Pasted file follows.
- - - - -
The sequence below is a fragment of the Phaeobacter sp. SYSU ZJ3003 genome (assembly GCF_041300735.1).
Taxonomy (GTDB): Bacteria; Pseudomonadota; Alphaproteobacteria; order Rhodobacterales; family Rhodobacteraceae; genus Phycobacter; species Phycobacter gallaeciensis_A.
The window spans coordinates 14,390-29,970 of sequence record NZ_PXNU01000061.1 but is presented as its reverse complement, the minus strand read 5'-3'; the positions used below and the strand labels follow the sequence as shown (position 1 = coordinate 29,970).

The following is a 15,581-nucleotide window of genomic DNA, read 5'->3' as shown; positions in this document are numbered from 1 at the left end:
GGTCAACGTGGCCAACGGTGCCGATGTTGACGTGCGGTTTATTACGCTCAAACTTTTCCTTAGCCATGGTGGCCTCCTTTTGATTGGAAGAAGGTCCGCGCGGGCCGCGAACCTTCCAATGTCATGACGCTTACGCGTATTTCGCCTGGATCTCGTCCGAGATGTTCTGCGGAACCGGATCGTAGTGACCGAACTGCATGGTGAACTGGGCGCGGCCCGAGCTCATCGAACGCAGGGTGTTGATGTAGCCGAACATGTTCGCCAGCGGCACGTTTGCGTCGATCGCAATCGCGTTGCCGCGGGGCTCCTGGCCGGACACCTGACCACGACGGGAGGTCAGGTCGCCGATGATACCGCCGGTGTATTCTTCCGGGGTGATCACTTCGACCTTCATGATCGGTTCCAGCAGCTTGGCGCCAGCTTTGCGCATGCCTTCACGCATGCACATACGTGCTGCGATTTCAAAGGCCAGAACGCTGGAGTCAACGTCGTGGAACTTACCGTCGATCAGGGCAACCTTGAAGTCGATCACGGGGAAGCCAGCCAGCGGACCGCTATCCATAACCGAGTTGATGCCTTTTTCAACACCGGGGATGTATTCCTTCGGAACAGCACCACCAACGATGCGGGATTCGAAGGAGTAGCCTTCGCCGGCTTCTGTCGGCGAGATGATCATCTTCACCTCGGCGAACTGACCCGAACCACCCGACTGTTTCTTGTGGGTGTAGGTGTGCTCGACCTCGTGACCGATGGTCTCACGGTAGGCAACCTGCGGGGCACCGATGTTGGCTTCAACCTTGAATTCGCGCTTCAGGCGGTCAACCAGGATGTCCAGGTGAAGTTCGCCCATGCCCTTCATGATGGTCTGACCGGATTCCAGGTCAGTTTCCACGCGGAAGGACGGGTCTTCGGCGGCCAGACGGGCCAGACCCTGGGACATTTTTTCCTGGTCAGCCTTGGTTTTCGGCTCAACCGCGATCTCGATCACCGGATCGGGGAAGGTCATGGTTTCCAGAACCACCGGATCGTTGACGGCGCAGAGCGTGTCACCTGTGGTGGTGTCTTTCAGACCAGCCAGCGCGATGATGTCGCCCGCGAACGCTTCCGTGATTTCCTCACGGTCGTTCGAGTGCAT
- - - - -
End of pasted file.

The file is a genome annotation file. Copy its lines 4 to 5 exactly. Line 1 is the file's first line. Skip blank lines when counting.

The following is a 15,581-nucleotide window of genomic DNA, read 5'->3' as shown; positions in this document are numbered from 1 at the left end:
GGTCAACGTGGCCAACGGTGCCGATGTTGACGTGCGGTTTATTACGCTCAAACTTTTCCTTAGCCATGGTGGCCTCCTTTTGATTGGAAGAAGGTCCGCGCGGGCCGCGAACCTTCCAATGTCATGACGCTTACGCGTATTTCGCCTGGATCTCGTCCGAGATGTTCTGCGGAACCGGATCGTAGTGACCGAACTGCATGGTGAACTGGGCGCGGCCCGAGCTCATCGAACGCAGGGTGTTGATGTAGCCGAACATGTTCGCCAGCGGCACGTTTGCGTCGATCGCAATCGCGTTGCCGCGGGGCTCCTGGCCGGACACCTGACCACGACGGGAGGTCAGGTCGCCGATGATACCGCCGGTGTATTCTTCCGGGGTGATCACTTCGACCTTCATGATCGGTTCCAGCAGCTTGGCGCCAGCTTTGCGCATGCCTTCACGCATGCACATACGTGCTGCGATTTCAAAGGCCAGAACGCTGGAGTCAACGTCGTGGAACTTACCGTCGATCAGGGCAACCTTGAAGTCGATCACGGGGAAGCCAGCCAGCGGACCGCTATCCATAACCGAGTTGATGCCTTTTTCAACACCGGGGATGTATTCCTTCGGAACAGCACCACCAACGATGCGGGATTCGAAGGAGTAGCCTTCGCCGGCTTCTGTCGGCGAGATGATCATCTTCACCTCGGCGAACTGACCCGAACCACCCGACTGTTTCTTGTGGGTGTAGGTGTGCTCGACCTCGTGACCGATGGTCTCACGGTAGGCAACCTGCGGGGCACCGATGTTGGCTTCAACCTTGAATTCGCGCTTCAGGCGGTCAACCAGGATGTCCAGGTGAAGTTCGCCCATGCCCTTCATGATGGTCTGACCGGATTCCAGGTCAGTTTCCACGCGGAAGGACGGGTCTTCGGCGGCCAGACGGGCCAGACCCTGGGACATTTTTTCCTGGTCAGCCTTGGTTTTCGGCTCAACCGCGATCTCGATCACCGGATCGGGGAAGGTCATGGTTTCCAGAACCACCGGATCGTTGACGGCGCAGAGCGTGTCACCTGTGGTGGTGTCTTTCAGACCAGCCAGCGCGATGATGTCGCCCGCGAACGCTTCCGTGATTTCCTCACGGTCGTTCGAGTGCAT